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Dublin: 7°C Thursday 26 November 2020
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Planning on a Christmas day swim? Here's how to stay safe

Irish Water Safety is warning that cold water immersion and hypothermia can overwhelm even the fittest of swimmers.

santa-swim Source: Sasko Lazarov

WHETHER YOU’RE DOING it for charity or as part of your family’s traditional routine, there’s a number of things you should know if you’re planning on going for a swim this Christmas Day.

It used to be the preserve of just the hardy regulars but the popularity of  25 December swims has boomed in recent years.

With thousands of people across the country set to take the plunge tomorrow Irish Water Safety is urging people not to take any chances in the water.

The water safety charity has warned that cold water immersion and hypothermia can overwhelm even the fittest of swimmers.

swim-4 Source: /Photocall Ireland

The temperature of water at this time of year is approximately 11° Celsius at sea and 5° Celsius in fresh water.

Muscles cool down much faster than during a summer swim because of these low temperatures. This can cause people to experience increased heart rate, dizziness, cramp and panic.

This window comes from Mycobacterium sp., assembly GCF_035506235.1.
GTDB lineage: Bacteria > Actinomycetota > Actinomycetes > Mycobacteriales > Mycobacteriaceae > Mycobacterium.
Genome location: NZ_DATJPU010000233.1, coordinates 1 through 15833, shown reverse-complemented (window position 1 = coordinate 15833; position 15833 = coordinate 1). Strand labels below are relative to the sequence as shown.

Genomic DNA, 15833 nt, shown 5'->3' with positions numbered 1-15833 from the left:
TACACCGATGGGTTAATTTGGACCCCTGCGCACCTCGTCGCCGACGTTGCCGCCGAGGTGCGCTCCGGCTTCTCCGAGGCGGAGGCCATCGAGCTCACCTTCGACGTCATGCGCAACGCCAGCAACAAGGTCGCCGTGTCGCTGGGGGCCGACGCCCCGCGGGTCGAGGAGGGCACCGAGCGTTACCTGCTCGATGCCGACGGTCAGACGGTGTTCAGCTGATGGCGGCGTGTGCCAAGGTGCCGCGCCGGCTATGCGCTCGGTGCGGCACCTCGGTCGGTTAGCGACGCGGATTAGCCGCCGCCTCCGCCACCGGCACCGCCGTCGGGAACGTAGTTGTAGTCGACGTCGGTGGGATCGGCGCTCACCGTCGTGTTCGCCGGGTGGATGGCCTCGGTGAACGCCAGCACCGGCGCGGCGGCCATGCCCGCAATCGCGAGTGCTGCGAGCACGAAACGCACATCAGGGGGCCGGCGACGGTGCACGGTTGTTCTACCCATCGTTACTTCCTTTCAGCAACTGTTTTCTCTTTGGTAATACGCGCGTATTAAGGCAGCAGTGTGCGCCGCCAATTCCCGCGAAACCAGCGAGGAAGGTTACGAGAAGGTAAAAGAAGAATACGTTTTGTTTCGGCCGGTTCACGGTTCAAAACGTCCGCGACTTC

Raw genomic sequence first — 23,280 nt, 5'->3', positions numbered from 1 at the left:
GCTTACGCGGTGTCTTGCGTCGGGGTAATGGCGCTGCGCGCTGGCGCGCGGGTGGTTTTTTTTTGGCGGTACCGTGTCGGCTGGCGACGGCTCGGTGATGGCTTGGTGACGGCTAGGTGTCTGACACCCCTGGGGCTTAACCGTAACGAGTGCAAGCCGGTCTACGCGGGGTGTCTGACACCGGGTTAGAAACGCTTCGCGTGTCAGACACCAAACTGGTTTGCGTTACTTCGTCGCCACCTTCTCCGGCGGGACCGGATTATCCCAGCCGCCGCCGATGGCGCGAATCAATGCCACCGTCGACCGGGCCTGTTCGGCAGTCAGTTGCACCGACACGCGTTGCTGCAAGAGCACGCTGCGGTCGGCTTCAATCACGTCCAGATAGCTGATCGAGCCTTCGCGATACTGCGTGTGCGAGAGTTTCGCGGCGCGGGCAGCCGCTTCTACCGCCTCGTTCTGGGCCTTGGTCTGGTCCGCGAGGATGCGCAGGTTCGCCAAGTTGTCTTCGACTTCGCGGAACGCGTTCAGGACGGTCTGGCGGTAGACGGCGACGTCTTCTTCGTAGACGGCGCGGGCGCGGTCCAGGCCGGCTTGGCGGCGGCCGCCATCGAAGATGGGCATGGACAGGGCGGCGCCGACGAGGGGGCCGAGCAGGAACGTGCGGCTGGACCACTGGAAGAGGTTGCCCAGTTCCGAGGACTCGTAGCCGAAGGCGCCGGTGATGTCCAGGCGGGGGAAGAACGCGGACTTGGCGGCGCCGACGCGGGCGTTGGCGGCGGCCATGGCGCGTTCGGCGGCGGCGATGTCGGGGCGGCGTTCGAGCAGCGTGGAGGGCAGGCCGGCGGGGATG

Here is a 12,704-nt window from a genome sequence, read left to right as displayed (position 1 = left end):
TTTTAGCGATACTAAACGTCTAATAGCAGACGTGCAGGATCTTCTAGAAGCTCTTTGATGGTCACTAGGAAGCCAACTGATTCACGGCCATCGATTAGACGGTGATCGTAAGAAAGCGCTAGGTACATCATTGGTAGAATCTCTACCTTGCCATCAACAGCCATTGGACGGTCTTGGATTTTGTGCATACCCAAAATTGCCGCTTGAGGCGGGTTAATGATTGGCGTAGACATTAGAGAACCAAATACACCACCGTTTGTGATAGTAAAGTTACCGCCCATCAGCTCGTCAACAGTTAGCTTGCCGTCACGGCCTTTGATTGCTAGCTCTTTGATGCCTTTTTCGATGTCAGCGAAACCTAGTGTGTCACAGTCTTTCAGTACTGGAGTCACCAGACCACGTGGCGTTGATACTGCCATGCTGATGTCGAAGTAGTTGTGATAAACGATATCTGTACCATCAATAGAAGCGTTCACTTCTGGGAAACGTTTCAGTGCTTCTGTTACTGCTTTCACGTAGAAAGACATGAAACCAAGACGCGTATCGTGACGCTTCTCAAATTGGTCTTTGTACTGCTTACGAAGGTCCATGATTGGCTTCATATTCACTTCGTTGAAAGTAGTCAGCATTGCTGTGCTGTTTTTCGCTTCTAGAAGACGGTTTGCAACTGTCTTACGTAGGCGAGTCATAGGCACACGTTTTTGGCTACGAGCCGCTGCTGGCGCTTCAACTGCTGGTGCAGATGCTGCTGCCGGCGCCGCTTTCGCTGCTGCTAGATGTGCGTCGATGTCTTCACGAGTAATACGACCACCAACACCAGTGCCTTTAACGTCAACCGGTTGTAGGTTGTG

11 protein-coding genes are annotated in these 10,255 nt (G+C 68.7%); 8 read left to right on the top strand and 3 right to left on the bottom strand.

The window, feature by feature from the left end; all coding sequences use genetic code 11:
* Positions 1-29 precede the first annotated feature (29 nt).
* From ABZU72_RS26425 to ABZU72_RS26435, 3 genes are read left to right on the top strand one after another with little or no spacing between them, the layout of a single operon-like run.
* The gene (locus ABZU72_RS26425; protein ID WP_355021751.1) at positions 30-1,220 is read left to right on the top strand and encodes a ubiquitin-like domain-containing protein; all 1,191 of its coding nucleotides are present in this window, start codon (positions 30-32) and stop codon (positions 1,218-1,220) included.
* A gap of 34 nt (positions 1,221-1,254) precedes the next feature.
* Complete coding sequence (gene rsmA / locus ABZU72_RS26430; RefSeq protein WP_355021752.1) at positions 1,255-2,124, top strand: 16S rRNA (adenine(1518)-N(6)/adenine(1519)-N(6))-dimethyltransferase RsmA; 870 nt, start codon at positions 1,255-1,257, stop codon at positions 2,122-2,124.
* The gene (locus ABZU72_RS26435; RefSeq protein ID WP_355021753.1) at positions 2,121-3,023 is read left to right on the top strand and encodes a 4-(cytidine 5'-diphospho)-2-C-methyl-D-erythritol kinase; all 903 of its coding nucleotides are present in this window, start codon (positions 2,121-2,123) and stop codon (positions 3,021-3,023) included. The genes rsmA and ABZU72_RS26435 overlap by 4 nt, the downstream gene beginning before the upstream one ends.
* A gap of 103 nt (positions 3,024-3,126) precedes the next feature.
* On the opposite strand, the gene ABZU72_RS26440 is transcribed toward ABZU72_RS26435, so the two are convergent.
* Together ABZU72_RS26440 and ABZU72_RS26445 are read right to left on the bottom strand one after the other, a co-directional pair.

Because of this swimmers should “Get In, Get Out and Warm Up” to avoid extended periods of exposure.

swim-2 Source: Eamonn Farrell

People are also being urged to avoid alcohol before swimming as it impairs judgment and increases the risk of cold water immersion and hypothermia.

Irish Water Safety said it is particularly concerned that people taking part in sponsored holiday swims may take chances beyond what is acceptably safe.

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It issued a series of tips for those taking part in the charity endeavors:

  • Before entering the water throw some water down the back of your neck to allow your body prepare for cold water immersion.
  • Take great care walking down slipways, jetties, piers and over rocks as they may be slippery and cause you to fall.
  • Ensure that you have safe access and egress with appropriate shallow shelving, steps or ladders. Less agile people should be mindful that steps leading into the water might be dangerous due to the possible growth of algae.
  • Organisers should ensure that slipways or steps have been cleaned of slime, weed and algae.
  • If the seas are rough and weather deteriorates, wait for a more suitable day to support your charity commitment.

swim-3 Source: Sasko Lazarov

It also said that organisers should provide comprehensive details of each event to the Irish Coast Guard and local Gardaí and they should ensure that they have lifeguards for the event and adequate safety cover.

The charity urged people to make a New Year’s resolution to learn swimming and lifesaving skills and to always wear a lifejacket on water.

About the author:

Ceimin Burke

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